D.A. Carson on Postmodernism
a critique and explanation
S. Joel GarverIn both The Gagging of God: Christianity Confronts Pluralism (Zondervan, 1996) and some recent articles in Modern Reformation magazine (Vol. 12, No. 4; July/August 2003), D.A. Carson interacts with and critiques postmodern thought. While I am naturally sympathetic with many of Carson's concerns, his treatment of postmodern philosophy is open to significant criticism.
In The Gagging of God Carson does a decent job of explaining "the modern," but when he turns to the postmodern, his exposition seems to forget that it is the modern against which the postmodernists are reacting. Thus, when a philosopher rejects the notion of "objective truth," Carson reads this as if it were a denial of any truth whatsoever, rather than a denial of a theory of truth that presupposes a radical subject-object dichotomy, a representationalist theory of mind, and the need for apodictic certainty in order to know anything at all.
Carson goes on to suggest that deconstructionists insist upon either absolute knowledge or complete relativism. But this is not what the deconstructionists claim. Rather, this looks to me much more like Carson's own modernist prejudices showing through, presupposing this either/or.
Far from being a relativist, Jacques Derrida considers deconstruction as a kind of ethics, the practice of justice. Indeed, Merold Westphal argues that Derrida is a sort of natural law theorist, though one who places the manifestation of justice always within particular contexts, without positing such a thing as "justice in itself."
Derrida has also spilled considerable ink on the notion of a "gift" and, while arguing that no gift is pure, he maintains that self-sacrifice is the foundation of gift-giving. Likewise, he has written extensively on forgiveness, suggesting that the truest forgiveness lies in forgiving the unforgivable. These are not the writings of a relativist, whatever problems one may have with Derrida's approach.
As for Derrida's claim that "there is nothing outside the text," Carson misunderstands this badly, thinking apparently that this means we have no way of talking about reality. Several other points are actually being made in Derrida's claim.
First, the claim needs to be understood as a rejection of modernist notions of reference couched in a correspondence theory truth tied to a respresentaionalist theory of mind.
Second, "text" here needs to be interpreted broadly so that almost anything is a text, that is, appears to us already thoroughly embedded within a system of signification — if it didn’t, it wouldn’t even reveal itself to us at all.
Finally, the claim is not a denial of the existence of things in the world, nor a denial that we have access to these things; rather it is a denial that we have any extra-linguistic (non-symbolically mediated) access to those things. As Heidegger said, "Language is the house of being."
Carson also expends a great deal of effort attempting to refute Derrida's suggestion that writing is prior to speech. Carson (and the author he quotes) unfortunately seems to be more literal than he is literary at this point, taking Derrida to claim that the practice of writing is somehow actually prior to speech in its origins in time.
Derrida's claim about speech and writing must be taken in context, however: as a somewhat tongue-in-cheek response to the historical privileging of speech over writing. Traditionally, speech was considered as better since it was more immediate and connected with the personal presence of the speaker, clearly communicating his own mind, while writing was a way of preserving speech in absence of the speaker. Moreover, speech remains interior to or in the possession of the speaker, while a written text is exterior to the author and can be wrested free from his intentions.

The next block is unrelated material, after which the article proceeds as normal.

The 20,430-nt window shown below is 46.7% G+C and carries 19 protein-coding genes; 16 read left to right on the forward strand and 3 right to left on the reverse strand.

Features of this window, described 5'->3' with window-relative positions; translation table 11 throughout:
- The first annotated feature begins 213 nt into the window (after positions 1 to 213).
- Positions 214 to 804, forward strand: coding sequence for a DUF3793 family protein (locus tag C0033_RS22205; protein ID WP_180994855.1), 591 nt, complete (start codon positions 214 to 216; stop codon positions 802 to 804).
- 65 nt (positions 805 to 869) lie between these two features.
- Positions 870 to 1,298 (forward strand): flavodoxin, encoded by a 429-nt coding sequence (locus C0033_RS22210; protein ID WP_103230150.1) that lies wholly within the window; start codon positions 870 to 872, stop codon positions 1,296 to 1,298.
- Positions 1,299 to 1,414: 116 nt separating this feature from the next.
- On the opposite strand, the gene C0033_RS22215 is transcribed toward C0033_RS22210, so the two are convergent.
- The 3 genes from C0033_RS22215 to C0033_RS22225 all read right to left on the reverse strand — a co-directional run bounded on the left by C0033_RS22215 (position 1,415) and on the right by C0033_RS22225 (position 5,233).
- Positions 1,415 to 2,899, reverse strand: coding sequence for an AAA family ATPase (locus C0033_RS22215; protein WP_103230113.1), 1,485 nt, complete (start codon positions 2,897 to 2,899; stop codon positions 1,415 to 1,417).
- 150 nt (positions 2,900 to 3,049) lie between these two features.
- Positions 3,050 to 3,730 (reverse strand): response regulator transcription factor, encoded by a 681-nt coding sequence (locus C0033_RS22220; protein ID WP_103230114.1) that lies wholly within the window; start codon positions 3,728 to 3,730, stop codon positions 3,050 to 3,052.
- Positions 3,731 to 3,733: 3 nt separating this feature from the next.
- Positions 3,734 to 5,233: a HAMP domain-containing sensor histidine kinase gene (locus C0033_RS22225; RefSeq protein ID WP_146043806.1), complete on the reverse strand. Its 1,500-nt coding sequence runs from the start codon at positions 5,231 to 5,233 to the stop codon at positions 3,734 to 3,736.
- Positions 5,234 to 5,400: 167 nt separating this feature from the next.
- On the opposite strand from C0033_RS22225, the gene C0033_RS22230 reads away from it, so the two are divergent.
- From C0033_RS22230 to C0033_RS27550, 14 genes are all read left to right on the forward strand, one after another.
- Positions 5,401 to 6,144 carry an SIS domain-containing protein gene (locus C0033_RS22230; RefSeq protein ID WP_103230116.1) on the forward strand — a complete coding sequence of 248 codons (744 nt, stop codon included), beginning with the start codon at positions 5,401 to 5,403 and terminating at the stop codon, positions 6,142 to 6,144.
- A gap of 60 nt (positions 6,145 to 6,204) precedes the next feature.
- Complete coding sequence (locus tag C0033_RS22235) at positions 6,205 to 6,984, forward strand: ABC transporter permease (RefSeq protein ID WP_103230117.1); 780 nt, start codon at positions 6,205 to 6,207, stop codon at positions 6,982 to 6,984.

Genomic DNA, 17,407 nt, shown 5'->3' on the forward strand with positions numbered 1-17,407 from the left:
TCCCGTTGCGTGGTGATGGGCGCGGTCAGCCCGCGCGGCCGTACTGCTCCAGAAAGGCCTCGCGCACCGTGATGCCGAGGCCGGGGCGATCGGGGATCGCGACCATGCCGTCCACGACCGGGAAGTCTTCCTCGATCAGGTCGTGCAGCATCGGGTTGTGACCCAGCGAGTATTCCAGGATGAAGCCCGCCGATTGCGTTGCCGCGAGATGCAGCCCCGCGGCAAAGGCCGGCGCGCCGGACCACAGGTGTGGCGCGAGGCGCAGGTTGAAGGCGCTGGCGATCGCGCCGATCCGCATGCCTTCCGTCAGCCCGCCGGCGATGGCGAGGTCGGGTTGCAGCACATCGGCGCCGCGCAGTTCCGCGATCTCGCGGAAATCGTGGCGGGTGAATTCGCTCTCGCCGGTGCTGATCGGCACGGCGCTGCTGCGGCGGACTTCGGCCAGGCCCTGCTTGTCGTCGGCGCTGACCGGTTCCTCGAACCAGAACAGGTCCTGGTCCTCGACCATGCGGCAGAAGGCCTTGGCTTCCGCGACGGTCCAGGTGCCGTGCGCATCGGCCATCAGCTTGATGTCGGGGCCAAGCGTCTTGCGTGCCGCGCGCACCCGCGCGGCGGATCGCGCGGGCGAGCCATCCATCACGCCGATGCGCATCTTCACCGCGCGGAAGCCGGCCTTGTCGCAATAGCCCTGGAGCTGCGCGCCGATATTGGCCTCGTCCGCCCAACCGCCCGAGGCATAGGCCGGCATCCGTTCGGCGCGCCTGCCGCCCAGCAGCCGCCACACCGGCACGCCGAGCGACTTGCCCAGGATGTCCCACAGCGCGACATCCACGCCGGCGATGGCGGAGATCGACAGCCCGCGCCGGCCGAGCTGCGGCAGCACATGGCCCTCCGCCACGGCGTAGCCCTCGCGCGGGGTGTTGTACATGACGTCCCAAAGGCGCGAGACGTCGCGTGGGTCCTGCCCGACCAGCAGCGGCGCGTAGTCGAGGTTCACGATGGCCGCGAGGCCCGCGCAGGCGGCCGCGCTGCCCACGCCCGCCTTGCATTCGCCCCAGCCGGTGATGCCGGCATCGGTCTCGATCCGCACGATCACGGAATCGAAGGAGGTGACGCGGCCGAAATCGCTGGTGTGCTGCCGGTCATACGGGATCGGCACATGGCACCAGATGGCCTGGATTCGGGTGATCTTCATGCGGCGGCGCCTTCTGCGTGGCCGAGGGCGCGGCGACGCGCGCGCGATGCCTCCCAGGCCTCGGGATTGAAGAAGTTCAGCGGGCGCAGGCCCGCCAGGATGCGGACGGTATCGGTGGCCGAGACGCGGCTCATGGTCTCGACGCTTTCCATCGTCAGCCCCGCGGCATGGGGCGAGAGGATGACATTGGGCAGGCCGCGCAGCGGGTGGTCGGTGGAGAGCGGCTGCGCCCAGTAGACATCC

But this privileging of speech over writing presupposes what Derrida calls a "metaphysics of presence," whether the presence of meaning to the mind (as with Descartes' clear and distinct ideas) or of objects to the senses (so the mind can transparently mirror the world). This is a desire for a "transcendental signified," something that exists outside of all signifiers and is transparently referred to by them.
According to Derrida, however, reality is constituted by what he calls "differance," a word he coins that plays on the French terms for "differing" and "deferring" — a pun, by the way, which is evident in its writing, but unnoticable in speech. Derrida uses the term, among other things, in order to suggest that for something to be what it is, it must be different from something else. Yet that difference is registered only by a trace of those things from which is different, marking thepresence of those things even in their absence. Thus there is no possibility of either absolute presence or absolute absence, leaving an interplay in which absolute presence is continually deferred.
In terms of language and meaning, part of what this suggests is that the meaning of texts is something that only arises through the articulation of difference among words and other texts. But this, in turn, indicates that meaning is never absolutely present, but is continually deferred as it plays itself out in relation to other absent texts, which are present in traces by the very registering of their absence.
Derrida's point about writing and speech is that, on the traditional picture, writing is second-rate because it is at a double-remove from ideas in the mind of its author: ideas turned into speech turned into writing. Thus writing, on the traditional view, consists merely in signs pointing to yet other signs.
But, if Derrida is correct about differance — about the nature of signs and meaning and language in general — then all language is "writing," that is, signs pointing to yet other signs. Speech cannot be privileged over writing, since even the spoken word is fully implicated within a system of signs that pre-exists the speaker. Presence and absence are at play in speech as much as in writing and meaning is deferred.
Carson's refutation of Derrida at this point entirely misses the point Derrida is trying to make, getting caught up in historical questions about the origins of writing and chiding him for misusing the term "writing," missing the irony of Derrida's remarks.
The peculiarity of Carson's critique, however, is that almost any standard secondary work on Derrida would have explained all of this, if one found Derrida's own remarks too confusing. Thus I am puzzled by Carson's apparent misunderstanding.